Tribeca Shorts: ‘Tokyo Project’ With Elisabeth Moss, ‘For Flint,’ & ‘Approaching A Breakthrough’ [Review]

“For Flint” For the general American public, the Flint, Michigan water crisis is over. The problem was identified, the public was outraged, the media coverage faded. But for those residents of Flint — a former industrial hub an hour north of Detroit — the catastrophe is far from finished: lawsuits are still ongoing, funds areContinue reading “Tribeca Shorts: ‘Tokyo Project’ With Elisabeth Moss, ‘For Flint,’ & ‘Approaching A Breakthrough’ [Review]”

The Terrence Malick Mixtape: Examining The Use Of Music In The Director’s Films

From time to time it’s good to remind the world (and ourselves) that we are The Playlist, and in addition to being movie lovers, we are also obsessed with music, specifically movie music. It also helps when a director gives us good reason to take a long look at their musical choices — i.e. byContinue reading “The Terrence Malick Mixtape: Examining The Use Of Music In The Director’s Films”

‘Cries From Syria’ Is A Devastating, Unflinching Look At The Syrian Civil War [Review]

Last month, “The White Helmets” took home a much-deserved Oscar for Best Documentary Short. It’s not the sort of film that reinvents the wheel, nor is it a particularly grand feat of filmmaking. What it is is an extraordinary glimpse at an urgent and overlooked crisis, a film that manages to find the human capacity for love amidContinue reading “‘Cries From Syria’ Is A Devastating, Unflinching Look At The Syrian Civil War [Review]”

Taut And Shocking ‘Killing Ground’ Is An Assured, Disturbing Debut Feature [Sundance Review]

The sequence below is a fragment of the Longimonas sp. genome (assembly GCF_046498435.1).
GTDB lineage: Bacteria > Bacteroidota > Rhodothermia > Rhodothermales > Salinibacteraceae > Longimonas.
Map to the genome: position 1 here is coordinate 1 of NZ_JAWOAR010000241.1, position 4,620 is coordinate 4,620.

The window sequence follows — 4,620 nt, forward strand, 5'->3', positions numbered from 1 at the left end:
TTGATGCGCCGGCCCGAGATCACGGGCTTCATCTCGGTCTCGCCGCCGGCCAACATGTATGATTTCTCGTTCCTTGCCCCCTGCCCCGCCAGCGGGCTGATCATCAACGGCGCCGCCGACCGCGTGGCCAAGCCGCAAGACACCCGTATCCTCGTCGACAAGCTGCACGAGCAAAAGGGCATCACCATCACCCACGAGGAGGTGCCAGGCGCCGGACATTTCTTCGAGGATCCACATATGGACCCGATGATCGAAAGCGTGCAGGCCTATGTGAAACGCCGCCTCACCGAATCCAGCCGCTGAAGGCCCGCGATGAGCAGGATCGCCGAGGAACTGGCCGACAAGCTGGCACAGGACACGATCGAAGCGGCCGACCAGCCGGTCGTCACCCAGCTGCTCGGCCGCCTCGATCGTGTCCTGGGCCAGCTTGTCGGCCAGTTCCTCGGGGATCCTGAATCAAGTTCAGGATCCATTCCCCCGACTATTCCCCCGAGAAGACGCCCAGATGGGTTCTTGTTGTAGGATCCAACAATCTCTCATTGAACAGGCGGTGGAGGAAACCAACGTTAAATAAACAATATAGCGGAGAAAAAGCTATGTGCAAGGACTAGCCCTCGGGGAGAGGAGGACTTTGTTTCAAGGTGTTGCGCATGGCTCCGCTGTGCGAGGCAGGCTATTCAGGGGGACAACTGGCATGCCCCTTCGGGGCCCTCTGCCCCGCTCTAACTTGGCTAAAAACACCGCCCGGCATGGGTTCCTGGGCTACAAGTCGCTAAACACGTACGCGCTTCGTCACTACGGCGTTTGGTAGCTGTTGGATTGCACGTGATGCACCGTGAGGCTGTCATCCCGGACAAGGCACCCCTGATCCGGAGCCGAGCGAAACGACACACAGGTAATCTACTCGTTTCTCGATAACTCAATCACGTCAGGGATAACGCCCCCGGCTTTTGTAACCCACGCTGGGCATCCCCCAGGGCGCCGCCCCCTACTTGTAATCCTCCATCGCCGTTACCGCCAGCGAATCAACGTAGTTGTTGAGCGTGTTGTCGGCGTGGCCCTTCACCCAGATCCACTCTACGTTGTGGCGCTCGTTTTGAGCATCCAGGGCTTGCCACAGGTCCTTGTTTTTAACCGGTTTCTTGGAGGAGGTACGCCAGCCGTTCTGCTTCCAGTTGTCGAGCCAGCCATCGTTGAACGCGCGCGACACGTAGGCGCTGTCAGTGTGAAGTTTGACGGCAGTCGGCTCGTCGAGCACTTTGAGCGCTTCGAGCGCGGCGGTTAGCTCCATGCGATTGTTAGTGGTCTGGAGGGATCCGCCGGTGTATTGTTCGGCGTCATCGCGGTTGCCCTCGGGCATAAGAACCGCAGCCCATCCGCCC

There are few tropes as deeply ingrained as those of the horror genre. More often than not, even a luddite could spot a horror film in the first minute. But in a way, this overwrought frame that we have all become so familiar with has pushed many young filmmakers to buck against the cliches andContinue reading “Taut And Shocking ‘Killing Ground’ Is An Assured, Disturbing Debut Feature [Sundance Review]”

Boarding School Doc ‘In Loco Parentis’ Is An Immersive Look At The Transformative Power Of Education [Sundance Review]

There is little quite as decisive as education. And state-side, there is certainly a weariness related to boarding schools and their outdated traditions, antiquated ideologies, and general eliteness that, at the moment, has reached a near-pariah state (at least outside of the North East). This makes it plausible that American audiences might sit down to theContinue reading “Boarding School Doc ‘In Loco Parentis’ Is An Immersive Look At The Transformative Power Of Education [Sundance Review]”

Studio Ghibli’s ‘Ocean Waves’ Has Aged Around The Edges, But Remains A Poignant Affair [Review]

For all the awful and rot the final act of 2016 has brought us, one small glimmer of cinematic hope was revealed last month with the news that Hayao Miyazaki was coming out of retirement and working on another film for Studio Ghibli. Now, following not far behind, we have the theatrical rerelease of a long overlooked effortContinue reading “Studio Ghibli’s ‘Ocean Waves’ Has Aged Around The Edges, But Remains A Poignant Affair [Review]”

The 25 Best Performances Of 2016

Few performances this year were equally as fun as they were sorrowful, and Jeff Bridges’ essential turn in the western “Hell Or High Water” managed to roll both delicate sentiments into each and every line of his dialogue. Bridges — who has made scene-stealing something of a habit of late — is nothing short of masterfulContinue reading “The 25 Best Performances Of 2016”

The Most Overrated & Underrated Films Of 2016

To be fair, “The Dark Horse” is not exactly underrated by those who have seen it. James Napier Robertson’s film, which was released in 2014 in its native New Zealand, has racked up a considerable critical consensus, and for good reason. Still, the film was criminally underseen and thus criminally forgotten. Following the real-life Māori speedContinue reading “The Most Overrated & Underrated Films Of 2016”

The 25 Best Films Of 2016

An exercise in catharsis, the long-awaited follow-up to writer/director Kenneth Lonergan’s operatic “Margaret” is a study of the unrelenting nature of grief and the way it haunts, heals, rallies, and returns; the way, ultimately, it colors the minutiae of life. ‘Manchester’ is cathartic in much the same way that writing and directing the film was, according to MattContinue reading “The 25 Best Films Of 2016”